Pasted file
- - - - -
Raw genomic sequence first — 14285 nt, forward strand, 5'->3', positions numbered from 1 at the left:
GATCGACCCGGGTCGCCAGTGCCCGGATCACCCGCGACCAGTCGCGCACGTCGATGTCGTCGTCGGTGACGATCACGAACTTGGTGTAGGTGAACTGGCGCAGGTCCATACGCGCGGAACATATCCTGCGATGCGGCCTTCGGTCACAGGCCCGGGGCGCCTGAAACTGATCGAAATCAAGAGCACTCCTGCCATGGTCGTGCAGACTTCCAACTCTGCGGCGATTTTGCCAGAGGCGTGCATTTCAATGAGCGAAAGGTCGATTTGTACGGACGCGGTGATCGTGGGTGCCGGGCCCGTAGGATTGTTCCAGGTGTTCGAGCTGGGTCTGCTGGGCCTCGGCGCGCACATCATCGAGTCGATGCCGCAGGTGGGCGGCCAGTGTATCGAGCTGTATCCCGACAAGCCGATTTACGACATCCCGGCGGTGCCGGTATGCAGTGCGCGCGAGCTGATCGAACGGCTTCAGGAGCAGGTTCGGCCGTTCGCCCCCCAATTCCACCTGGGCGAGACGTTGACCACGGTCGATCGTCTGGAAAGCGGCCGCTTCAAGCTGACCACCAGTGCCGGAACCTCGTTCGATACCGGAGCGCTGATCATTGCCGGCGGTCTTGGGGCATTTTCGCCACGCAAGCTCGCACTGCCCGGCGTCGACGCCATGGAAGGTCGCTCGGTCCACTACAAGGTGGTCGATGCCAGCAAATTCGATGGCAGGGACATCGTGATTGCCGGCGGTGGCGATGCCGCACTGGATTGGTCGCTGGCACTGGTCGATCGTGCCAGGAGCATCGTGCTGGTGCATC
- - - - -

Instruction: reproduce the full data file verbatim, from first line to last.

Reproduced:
Raw genomic sequence first — 14285 nt, forward strand, 5'->3', positions numbered from 1 at the left:
GATCGACCCGGGTCGCCAGTGCCCGGATCACCCGCGACCAGTCGCGCACGTCGATGTCGTCGTCGGTGACGATCACGAACTTGGTGTAGGTGAACTGGCGCAGGTCCATACGCGCGGAACATATCCTGCGATGCGGCCTTCGGTCACAGGCCCGGGGCGCCTGAAACTGATCGAAATCAAGAGCACTCCTGCCATGGTCGTGCAGACTTCCAACTCTGCGGCGATTTTGCCAGAGGCGTGCATTTCAATGAGCGAAAGGTCGATTTGTACGGACGCGGTGATCGTGGGTGCCGGGCCCGTAGGATTGTTCCAGGTGTTCGAGCTGGGTCTGCTGGGCCTCGGCGCGCACATCATCGAGTCGATGCCGCAGGTGGGCGGCCAGTGTATCGAGCTGTATCCCGACAAGCCGATTTACGACATCCCGGCGGTGCCGGTATGCAGTGCGCGCGAGCTGATCGAACGGCTTCAGGAGCAGGTTCGGCCGTTCGCCCCCCAATTCCACCTGGGCGAGACGTTGACCACGGTCGATCGTCTGGAAAGCGGCCGCTTCAAGCTGACCACCAGTGCCGGAACCTCGTTCGATACCGGAGCGCTGATCATTGCCGGCGGTCTTGGGGCATTTTCGCCACGCAAGCTCGCACTGCCCGGCGTCGACGCCATGGAAGGTCGCTCGGTCCACTACAAGGTGGTCGATGCCAGCAAATTCGATGGCAGGGACATCGTGATTGCCGGCGGTGGCGATGCCGCACTGGATTGGTCGCTGGCACTGGTCGATCGTGCCAGGAGCATCGTGCTGGTGCATC